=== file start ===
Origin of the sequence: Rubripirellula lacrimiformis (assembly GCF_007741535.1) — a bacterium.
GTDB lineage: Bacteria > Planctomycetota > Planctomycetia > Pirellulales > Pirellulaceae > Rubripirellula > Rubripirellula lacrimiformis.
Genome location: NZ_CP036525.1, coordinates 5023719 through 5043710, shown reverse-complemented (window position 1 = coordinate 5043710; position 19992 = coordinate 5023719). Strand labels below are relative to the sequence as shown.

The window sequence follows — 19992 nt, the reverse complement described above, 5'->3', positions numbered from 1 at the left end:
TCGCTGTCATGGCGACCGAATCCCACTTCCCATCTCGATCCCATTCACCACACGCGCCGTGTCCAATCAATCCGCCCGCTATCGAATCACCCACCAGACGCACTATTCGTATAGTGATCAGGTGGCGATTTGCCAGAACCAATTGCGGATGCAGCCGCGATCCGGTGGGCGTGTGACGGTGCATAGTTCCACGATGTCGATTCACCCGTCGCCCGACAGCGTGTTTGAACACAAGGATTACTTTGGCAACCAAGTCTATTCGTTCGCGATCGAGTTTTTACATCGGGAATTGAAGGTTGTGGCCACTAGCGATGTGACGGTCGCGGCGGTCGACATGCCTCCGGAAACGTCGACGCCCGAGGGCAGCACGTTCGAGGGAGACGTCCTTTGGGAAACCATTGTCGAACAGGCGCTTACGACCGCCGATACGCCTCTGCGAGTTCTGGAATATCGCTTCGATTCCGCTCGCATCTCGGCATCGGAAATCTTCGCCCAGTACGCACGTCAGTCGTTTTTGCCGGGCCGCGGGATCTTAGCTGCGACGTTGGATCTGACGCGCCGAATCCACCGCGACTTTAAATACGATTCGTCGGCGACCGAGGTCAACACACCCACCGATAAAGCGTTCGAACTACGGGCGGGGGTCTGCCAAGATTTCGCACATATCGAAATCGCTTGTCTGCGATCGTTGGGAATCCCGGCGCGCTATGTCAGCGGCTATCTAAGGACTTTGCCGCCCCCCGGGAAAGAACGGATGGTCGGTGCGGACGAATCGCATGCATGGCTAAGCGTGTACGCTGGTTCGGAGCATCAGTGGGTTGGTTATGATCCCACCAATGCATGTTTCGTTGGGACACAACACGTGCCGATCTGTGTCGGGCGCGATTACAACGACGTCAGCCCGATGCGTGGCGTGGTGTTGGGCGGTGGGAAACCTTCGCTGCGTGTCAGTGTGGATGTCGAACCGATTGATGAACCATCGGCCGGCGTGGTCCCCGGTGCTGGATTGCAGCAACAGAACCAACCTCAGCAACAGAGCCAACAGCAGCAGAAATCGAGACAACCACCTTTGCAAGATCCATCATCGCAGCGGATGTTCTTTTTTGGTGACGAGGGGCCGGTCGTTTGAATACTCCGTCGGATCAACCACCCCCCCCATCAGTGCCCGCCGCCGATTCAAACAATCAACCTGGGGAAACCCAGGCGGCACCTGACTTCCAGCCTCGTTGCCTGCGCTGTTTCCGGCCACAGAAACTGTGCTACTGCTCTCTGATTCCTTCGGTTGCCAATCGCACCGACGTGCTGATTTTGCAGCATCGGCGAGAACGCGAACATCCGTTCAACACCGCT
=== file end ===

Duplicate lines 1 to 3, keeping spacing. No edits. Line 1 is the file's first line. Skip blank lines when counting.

Origin of the sequence: Rubripirellula lacrimiformis (assembly GCF_007741535.1) — a bacterium.
GTDB lineage: Bacteria > Planctomycetota > Planctomycetia > Pirellulales > Pirellulaceae > Rubripirellula > Rubripirellula lacrimiformis.
Genome location: NZ_CP036525.1, coordinates 5023719 through 5043710, shown reverse-complemented (window position 1 = coordinate 5043710; position 19992 = coordinate 5023719). Strand labels below are relative to the sequence as shown.